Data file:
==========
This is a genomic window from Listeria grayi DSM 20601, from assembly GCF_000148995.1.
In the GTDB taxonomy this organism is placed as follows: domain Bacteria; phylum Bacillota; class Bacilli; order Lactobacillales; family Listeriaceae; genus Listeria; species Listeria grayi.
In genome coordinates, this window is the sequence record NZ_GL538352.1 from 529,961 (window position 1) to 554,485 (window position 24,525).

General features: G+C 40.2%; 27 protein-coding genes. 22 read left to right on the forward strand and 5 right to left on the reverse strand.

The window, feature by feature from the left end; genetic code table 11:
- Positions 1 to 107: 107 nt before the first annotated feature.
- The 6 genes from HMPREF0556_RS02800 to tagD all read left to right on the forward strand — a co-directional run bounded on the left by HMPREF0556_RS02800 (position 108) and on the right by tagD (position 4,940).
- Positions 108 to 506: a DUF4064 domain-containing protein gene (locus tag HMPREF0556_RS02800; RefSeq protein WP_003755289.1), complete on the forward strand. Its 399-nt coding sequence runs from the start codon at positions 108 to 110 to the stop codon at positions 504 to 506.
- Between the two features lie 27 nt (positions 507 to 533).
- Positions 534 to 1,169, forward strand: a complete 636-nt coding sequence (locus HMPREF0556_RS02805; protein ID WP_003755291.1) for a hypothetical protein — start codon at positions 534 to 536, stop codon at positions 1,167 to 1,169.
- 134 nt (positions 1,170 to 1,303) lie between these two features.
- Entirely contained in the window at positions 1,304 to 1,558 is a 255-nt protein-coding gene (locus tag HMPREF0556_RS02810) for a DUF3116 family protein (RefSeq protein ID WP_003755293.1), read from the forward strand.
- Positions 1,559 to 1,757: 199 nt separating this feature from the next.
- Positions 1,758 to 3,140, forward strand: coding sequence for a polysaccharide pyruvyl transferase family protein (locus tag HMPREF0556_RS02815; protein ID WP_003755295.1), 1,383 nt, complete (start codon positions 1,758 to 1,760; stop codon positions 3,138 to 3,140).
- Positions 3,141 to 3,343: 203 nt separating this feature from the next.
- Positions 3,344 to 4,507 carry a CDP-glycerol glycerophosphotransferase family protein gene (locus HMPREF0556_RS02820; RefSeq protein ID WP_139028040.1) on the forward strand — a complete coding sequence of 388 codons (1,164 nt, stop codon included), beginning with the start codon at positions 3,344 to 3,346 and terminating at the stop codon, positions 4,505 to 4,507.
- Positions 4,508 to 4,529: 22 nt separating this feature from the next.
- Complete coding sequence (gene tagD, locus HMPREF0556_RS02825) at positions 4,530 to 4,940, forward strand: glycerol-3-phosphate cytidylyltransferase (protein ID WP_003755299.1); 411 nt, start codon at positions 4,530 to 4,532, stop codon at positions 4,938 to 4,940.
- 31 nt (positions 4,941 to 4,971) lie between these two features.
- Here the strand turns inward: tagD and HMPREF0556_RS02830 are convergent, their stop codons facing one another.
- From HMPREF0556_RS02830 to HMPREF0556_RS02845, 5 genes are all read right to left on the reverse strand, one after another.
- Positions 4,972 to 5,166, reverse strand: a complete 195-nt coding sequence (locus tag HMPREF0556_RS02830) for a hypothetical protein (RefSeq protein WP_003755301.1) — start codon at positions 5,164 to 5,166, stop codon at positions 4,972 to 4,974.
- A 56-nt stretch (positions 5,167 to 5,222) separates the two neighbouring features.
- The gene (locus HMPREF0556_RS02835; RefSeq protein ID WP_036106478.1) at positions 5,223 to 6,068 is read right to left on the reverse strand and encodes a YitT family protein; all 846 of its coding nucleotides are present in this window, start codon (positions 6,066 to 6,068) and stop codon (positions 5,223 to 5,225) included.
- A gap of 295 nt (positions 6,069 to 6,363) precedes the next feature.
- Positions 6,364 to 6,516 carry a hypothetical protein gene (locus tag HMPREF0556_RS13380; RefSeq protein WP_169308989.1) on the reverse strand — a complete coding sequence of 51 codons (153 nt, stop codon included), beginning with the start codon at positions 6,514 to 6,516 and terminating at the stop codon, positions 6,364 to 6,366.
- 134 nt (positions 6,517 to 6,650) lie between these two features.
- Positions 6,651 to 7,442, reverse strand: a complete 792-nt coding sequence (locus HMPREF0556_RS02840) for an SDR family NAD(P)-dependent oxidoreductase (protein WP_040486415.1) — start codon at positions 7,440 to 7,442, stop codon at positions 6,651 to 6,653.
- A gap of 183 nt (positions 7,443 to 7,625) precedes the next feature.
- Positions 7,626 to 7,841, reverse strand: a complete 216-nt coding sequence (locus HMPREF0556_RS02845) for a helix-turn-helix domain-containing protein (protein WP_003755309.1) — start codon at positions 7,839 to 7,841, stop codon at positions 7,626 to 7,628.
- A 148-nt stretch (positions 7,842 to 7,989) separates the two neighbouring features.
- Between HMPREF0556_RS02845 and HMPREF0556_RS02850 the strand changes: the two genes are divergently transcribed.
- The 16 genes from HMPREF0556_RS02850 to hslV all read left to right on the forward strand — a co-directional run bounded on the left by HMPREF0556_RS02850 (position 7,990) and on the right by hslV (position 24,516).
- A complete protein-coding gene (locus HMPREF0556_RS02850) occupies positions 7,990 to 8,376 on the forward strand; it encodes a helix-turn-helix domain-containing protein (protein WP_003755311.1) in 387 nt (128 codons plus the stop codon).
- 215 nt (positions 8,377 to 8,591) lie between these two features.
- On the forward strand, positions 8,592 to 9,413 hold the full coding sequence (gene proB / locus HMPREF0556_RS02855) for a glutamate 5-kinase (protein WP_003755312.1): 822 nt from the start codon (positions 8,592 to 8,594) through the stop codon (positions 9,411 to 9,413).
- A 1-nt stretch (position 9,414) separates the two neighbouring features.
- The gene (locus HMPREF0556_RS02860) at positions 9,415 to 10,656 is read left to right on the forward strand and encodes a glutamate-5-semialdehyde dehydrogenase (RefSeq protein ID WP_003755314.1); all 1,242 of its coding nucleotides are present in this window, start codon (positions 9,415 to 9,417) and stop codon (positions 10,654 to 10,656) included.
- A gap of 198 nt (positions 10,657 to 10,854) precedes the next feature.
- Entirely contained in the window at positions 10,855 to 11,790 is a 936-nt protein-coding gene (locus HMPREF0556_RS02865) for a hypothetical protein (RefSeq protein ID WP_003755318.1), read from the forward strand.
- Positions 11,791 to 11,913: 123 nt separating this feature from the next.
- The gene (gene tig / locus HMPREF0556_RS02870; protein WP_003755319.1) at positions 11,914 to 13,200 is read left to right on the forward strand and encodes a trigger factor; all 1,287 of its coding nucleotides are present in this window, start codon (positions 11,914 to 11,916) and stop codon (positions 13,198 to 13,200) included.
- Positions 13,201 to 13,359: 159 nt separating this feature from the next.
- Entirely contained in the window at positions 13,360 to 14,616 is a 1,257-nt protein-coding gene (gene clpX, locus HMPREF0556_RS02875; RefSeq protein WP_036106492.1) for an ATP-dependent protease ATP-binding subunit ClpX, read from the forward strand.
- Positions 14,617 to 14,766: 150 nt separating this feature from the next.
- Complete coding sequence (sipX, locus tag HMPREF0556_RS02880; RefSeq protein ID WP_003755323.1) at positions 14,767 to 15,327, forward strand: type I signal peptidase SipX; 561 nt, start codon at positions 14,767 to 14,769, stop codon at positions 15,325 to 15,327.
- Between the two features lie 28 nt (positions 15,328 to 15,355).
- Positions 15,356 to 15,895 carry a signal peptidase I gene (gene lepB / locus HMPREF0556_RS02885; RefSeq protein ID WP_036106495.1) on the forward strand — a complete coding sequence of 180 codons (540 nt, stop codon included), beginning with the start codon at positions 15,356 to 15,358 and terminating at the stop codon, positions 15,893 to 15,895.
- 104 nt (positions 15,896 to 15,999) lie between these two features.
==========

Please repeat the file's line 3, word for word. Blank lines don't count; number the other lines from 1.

In genome coordinates, this window is the sequence record NZ_GL538352.1 from 529,961 (window position 1) to 554,485 (window position 24,525).